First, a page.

A wrongful deportation

Editorial, Globe and Mail, 20 December 2012

Ottawa is wrong to deport to India a 23-year-old man who was born in Canada. The government claims it made a mistake in issuing Deepan Budlakoti a passport when he was 14. But Mr. Budlakoti and his parents, who worked cleaning toilets and gardening at the Indian High Commission, relied on Canada’s acceptance of him as a citizen. Why should they be penalized for the government’s error?

The case sets a dangerous precedent and undermines the integrity of Canada’s immigration laws. It opens the door to the possibility that the government could seek revenge on any Canadian or permanent resident who falls on the wrong side of the law.

Mr. Budlakoti is not a sympathetic figure. He has a criminal record that includes hundreds of convictions for minor break-and-enters, and a more serious federal jail sentence for trying to sell a gun to an undercover police officer. ((JfD: Actually he is a very sympathetic person and to say he has hundreds of convictions is a silly exaggeration.))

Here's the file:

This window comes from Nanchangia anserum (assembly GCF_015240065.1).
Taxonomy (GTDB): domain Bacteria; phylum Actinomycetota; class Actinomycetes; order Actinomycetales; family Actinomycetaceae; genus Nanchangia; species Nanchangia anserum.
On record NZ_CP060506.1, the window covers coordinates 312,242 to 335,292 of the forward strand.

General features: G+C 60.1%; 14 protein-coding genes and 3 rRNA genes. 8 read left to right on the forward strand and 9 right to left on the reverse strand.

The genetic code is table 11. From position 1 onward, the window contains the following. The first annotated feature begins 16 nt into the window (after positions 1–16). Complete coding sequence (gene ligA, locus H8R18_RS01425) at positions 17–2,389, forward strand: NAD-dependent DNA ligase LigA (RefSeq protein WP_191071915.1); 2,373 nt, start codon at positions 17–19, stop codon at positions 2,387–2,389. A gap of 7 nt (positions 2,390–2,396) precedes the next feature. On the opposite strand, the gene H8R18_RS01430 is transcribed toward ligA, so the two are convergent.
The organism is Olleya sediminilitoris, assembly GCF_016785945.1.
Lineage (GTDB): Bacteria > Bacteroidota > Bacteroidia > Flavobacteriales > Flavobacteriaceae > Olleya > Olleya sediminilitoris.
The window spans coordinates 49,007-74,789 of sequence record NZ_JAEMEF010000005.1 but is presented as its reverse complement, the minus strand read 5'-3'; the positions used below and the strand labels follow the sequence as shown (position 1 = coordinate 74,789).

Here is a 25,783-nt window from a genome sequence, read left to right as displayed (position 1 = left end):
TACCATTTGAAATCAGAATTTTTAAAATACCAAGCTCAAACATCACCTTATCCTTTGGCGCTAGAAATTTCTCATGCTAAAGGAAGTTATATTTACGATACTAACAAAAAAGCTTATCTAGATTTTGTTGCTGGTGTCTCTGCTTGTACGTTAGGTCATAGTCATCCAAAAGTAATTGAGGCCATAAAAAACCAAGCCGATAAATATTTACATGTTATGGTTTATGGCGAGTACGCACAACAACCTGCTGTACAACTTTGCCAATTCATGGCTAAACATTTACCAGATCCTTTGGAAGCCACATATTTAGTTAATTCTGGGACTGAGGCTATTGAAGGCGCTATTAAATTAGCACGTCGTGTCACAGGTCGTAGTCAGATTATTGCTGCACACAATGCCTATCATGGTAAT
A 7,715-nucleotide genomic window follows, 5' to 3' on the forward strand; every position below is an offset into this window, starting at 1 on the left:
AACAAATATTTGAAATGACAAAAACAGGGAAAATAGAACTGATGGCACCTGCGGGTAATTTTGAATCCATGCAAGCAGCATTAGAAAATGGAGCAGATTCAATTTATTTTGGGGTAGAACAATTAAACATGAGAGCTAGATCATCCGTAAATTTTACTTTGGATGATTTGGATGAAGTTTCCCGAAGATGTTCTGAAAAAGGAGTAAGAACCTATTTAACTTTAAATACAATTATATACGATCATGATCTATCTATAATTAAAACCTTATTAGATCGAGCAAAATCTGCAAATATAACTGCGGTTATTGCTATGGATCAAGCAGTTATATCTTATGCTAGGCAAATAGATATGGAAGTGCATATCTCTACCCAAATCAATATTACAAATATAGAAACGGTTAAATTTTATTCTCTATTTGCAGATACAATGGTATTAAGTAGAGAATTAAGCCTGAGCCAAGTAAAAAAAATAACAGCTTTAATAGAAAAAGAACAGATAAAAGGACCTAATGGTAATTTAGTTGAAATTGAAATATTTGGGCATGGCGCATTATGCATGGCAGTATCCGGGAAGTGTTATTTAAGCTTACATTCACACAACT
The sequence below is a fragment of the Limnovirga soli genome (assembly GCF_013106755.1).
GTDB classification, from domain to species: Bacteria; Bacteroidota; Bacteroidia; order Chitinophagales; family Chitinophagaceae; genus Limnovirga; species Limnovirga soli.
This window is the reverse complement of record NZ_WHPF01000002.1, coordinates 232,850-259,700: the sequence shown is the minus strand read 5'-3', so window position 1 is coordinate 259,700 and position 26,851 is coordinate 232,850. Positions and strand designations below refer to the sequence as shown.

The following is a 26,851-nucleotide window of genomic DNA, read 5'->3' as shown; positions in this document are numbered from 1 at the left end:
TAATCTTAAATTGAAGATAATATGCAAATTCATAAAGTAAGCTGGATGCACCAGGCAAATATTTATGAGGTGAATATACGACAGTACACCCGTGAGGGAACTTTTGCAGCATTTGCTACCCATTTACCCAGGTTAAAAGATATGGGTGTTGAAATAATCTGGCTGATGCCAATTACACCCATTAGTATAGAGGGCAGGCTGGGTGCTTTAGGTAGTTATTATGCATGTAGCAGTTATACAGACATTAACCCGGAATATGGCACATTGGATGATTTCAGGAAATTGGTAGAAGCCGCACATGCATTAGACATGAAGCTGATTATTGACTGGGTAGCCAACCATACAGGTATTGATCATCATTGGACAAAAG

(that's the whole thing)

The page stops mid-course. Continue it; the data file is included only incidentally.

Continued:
And yet he is as much a citizen as anyone else, and the infringement of his rights should concern all Canadians. Why should he be removed to Mumbai, India, a country he has never lived in?

Canadian law stipulates that all those born on Canadian soil are automatically citizens – with the exception of children born to foreign diplomats. They must apply to become naturalized citizens. However, after the government mistakenly issued Mr. Budlakoti a passport, his family, understandably, did not apply for citizenship for him, though they did for themselves and for his brother.

“The government has found a way to repudiate Mr. Budlakoti as a Canadian,” said Audrey Macklin, a law professor at University of Toronto who specializes in immigration.

By chipping away at citizenship rights, the government is eroding a key pillar in our democracy, our nation-building vision, and in our ability to attract immigrants.